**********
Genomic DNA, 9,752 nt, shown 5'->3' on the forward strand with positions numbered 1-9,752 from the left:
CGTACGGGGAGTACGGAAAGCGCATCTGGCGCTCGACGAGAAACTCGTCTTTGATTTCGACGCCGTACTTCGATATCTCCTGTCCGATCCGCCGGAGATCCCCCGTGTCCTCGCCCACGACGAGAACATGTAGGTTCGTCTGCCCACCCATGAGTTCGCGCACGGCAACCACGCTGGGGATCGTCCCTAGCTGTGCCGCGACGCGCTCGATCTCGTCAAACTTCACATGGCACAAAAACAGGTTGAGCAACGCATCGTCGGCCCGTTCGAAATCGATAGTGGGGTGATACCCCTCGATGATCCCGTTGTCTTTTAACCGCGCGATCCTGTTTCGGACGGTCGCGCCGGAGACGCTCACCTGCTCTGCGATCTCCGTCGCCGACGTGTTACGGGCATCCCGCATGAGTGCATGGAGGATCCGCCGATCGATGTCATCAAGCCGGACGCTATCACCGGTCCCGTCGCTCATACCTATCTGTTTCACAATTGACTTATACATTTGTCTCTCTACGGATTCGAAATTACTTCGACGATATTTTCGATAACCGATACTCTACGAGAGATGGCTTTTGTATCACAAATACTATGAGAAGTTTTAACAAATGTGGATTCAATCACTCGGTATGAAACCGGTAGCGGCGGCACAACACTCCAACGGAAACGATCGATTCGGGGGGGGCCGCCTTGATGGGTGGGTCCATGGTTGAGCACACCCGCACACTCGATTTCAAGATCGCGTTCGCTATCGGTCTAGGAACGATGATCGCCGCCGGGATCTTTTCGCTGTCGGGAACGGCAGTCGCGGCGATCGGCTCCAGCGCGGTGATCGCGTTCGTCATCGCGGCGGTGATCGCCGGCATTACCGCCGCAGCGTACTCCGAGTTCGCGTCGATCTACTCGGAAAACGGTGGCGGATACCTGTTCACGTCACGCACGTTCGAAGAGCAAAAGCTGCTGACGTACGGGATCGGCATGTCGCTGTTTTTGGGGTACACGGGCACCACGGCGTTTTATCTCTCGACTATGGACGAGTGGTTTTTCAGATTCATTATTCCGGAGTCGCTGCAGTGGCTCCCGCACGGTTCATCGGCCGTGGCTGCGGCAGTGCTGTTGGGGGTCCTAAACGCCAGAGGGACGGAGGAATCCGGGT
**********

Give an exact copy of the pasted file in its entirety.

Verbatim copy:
Genomic DNA, 9,752 nt, shown 5'->3' on the forward strand with positions numbered 1-9,752 from the left:
CGTACGGGGAGTACGGAAAGCGCATCTGGCGCTCGACGAGAAACTCGTCTTTGATTTCGACGCCGTACTTCGATATCTCCTGTCCGATCCGCCGGAGATCCCCCGTGTCCTCGCCCACGACGAGAACATGTAGGTTCGTCTGCCCACCCATGAGTTCGCGCACGGCAACCACGCTGGGGATCGTCCCTAGCTGTGCCGCGACGCGCTCGATCTCGTCAAACTTCACATGGCACAAAAACAGGTTGAGCAACGCATCGTCGGCCCGTTCGAAATCGATAGTGGGGTGATACCCCTCGATGATCCCGTTGTCTTTTAACCGCGCGATCCTGTTTCGGACGGTCGCGCCGGAGACGCTCACCTGCTCTGCGATCTCCGTCGCCGACGTGTTACGGGCATCCCGCATGAGTGCATGGAGGATCCGCCGATCGATGTCATCAAGCCGGACGCTATCACCGGTCCCGTCGCTCATACCTATCTGTTTCACAATTGACTTATACATTTGTCTCTCTACGGATTCGAAATTACTTCGACGATATTTTCGATAACCGATACTCTACGAGAGATGGCTTTTGTATCACAAATACTATGAGAAGTTTTAACAAATGTGGATTCAATCACTCGGTATGAAACCGGTAGCGGCGGCACAACACTCCAACGGAAACGATCGATTCGGGGGGGGCCGCCTTGATGGGTGGGTCCATGGTTGAGCACACCCGCACACTCGATTTCAAGATCGCGTTCGCTATCGGTCTAGGAACGATGATCGCCGCCGGGATCTTTTCGCTGTCGGGAACGGCAGTCGCGGCGATCGGCTCCAGCGCGGTGATCGCGTTCGTCATCGCGGCGGTGATCGCCGGCATTACCGCCGCAGCGTACTCCGAGTTCGCGTCGATCTACTCGGAAAACGGTGGCGGATACCTGTTCACGTCACGCACGTTCGAAGAGCAAAAGCTGCTGACGTACGGGATCGGCATGTCGCTGTTTTTGGGGTACACGGGCACCACGGCGTTTTATCTCTCGACTATGGACGAGTGGTTTTTCAGATTCATTATTCCGGAGTCGCTGCAGTGGCTCCCGCACGGTTCATCGGCCGTGGCTGCGGCAGTGCTGTTGGGGGTCCTAAACGCCAGAGGGACGGAGGAATCCGGGT